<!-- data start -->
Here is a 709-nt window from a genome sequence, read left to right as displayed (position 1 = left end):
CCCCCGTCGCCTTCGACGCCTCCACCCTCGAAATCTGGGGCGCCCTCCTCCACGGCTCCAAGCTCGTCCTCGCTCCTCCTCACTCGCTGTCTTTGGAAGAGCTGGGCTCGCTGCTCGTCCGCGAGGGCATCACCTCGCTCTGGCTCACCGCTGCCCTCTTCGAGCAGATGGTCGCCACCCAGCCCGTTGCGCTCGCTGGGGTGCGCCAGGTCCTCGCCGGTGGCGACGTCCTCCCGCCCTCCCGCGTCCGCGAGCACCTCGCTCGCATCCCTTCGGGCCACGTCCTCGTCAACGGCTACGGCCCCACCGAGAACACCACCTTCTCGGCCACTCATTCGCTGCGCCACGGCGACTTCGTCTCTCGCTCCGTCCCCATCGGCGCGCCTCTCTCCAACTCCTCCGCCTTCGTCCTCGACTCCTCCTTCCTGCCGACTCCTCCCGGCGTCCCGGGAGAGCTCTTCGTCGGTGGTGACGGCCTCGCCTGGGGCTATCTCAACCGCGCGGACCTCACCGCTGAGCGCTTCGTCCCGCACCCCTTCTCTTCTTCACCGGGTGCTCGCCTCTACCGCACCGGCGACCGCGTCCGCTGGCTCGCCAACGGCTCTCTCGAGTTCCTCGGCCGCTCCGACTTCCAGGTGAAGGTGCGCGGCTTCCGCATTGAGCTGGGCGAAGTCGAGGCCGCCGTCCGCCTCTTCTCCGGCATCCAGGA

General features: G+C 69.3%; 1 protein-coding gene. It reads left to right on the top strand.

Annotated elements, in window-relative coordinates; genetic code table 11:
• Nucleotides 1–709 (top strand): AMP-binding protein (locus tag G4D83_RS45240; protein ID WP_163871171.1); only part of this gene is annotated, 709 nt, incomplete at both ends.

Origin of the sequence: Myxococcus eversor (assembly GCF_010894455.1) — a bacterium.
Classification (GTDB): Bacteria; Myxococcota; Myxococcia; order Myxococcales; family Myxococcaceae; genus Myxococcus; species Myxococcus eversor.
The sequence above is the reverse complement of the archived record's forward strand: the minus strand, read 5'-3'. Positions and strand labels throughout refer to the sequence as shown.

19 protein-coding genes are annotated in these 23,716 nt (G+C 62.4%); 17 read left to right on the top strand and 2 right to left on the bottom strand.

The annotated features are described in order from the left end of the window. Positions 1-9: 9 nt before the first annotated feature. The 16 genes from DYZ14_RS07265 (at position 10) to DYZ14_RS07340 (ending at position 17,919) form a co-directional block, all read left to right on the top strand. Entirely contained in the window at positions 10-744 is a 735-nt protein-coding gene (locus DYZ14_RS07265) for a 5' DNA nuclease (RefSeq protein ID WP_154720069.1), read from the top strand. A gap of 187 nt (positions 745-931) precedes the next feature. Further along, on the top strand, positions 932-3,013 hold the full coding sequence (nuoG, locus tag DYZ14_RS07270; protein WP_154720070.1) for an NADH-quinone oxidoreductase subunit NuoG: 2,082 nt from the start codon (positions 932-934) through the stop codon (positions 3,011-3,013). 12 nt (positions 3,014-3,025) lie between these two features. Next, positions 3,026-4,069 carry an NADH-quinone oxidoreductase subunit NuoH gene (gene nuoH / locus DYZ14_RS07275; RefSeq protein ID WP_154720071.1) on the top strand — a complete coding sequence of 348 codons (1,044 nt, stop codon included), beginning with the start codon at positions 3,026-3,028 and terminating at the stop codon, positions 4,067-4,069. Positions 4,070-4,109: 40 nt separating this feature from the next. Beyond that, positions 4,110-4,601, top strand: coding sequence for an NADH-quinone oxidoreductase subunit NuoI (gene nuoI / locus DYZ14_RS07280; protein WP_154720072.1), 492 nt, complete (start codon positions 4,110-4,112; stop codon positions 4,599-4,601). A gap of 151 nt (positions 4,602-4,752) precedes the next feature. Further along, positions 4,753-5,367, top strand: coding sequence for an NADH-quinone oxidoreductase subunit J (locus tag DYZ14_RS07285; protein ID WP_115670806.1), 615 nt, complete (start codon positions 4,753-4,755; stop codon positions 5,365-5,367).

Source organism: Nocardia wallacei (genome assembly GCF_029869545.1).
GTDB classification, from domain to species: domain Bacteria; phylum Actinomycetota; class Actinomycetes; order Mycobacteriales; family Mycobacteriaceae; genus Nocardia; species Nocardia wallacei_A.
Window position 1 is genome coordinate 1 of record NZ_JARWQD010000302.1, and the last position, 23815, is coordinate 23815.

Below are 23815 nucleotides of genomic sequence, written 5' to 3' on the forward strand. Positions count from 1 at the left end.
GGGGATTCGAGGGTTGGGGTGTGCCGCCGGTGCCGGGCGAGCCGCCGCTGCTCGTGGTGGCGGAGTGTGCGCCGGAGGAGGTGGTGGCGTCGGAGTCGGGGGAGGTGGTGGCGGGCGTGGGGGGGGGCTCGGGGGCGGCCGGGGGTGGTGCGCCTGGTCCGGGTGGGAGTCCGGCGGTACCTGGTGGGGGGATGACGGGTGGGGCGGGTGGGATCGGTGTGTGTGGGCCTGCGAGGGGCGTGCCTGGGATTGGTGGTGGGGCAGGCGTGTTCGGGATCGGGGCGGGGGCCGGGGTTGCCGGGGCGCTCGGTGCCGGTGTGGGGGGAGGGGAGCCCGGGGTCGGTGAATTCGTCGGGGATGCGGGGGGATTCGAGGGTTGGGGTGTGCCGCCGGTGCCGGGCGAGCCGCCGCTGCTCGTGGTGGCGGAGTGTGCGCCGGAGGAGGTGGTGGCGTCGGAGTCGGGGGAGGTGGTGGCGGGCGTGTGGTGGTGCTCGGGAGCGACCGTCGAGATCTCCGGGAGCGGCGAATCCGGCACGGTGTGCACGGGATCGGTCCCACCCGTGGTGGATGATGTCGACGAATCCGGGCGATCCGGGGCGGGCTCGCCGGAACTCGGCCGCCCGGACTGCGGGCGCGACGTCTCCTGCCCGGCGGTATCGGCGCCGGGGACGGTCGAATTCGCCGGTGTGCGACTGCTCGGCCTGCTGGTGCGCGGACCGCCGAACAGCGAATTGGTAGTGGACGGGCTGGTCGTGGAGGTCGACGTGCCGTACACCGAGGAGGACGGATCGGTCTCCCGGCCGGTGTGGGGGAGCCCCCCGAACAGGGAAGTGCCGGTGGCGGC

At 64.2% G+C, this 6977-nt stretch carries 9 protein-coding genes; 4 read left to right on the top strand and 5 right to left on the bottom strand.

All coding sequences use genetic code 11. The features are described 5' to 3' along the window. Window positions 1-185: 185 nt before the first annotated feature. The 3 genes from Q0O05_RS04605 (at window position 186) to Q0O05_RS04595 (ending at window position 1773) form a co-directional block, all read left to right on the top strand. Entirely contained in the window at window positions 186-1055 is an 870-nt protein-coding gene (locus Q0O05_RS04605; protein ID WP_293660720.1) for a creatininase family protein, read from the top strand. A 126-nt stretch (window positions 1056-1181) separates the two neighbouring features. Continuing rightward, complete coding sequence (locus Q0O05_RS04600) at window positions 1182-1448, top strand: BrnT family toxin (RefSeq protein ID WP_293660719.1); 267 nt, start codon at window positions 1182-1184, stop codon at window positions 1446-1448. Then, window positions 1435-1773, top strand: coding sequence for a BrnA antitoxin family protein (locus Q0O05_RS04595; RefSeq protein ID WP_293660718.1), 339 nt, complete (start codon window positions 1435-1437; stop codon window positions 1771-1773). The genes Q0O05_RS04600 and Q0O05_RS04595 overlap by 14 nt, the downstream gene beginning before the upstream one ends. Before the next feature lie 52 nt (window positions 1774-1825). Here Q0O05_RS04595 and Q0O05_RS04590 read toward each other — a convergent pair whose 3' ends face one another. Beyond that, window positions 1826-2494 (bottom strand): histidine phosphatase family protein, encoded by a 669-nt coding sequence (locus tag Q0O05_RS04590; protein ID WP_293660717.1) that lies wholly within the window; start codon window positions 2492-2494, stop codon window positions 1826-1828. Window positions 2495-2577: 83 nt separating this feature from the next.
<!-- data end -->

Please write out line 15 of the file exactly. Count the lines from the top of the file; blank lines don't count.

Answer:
GGGGATTCGAGGGTTGGGGTGTGCCGCCGGTGCCGGGCGAGCCGCCGCTGCTCGTGGTGGCGGAGTGTGCGCCGGAGGAGGTGGTGGCGTCGGAGTCGGGGGAGGTGGTGGCGGGCGTGGGGGGGGGCTCGGGGGCGGCCGGGGGTGGTGCGCCTGGTCCGGGTGGGAGTCCGGCGGTACCTGGTGGGGGGATGACGGGTGGGGCGGGTGGGATCGGTGTGTGTGGGCCTGCGAGGGGCGTGCCTGGGATTGGTGGTGGGGCAGGCGTGTTCGGGATCGGGGCGGGGGCCGGGGTTGCCGGGGCGCTCGGTGCCGGTGTGGGGGGAGGGGAGCCCGGGGTCGGTGAATTCGTCGGGGATGCGGGGGGATTCGAGGGTTGGGGTGTGCCGCCGGTGCCGGGCGAGCCGCCGCTGCTCGTGGTGGCGGAGTGTGCGCCGGAGGAGGTGGTGGCGTCGGAGTCGGGGGAGGTGGTGGCGGGCGTGTGGTGGTGCTCGGGAGCGACCGTCGAGATCTCCGGGAGCGGCGAATCCGGCACGGTGTGCACGGGATCGGTCCCACCCGTGGTGGATGATGTCGACGAATCCGGGCGATCCGGGGCGGGCTCGCCGGAACTCGGCCGCCCGGACTGCGGGCGCGACGTCTCCTGCCCGGCGGTATCGGCGCCGGGGACGGTCGAATTCGCCGGTGTGCGACTGCTCGGCCTGCTGGTGCGCGGACCGCCGAACAGCGAATTGGTAGTGGACGGGCTGGTCGTGGAGGTCGACGTGCCGTACACCGAGGAGGACGGATCGGTCTCCCGGCCGGTGTGGGGGAGCCCCCCGAACAGGGAAGTGCCGGTGGCGGC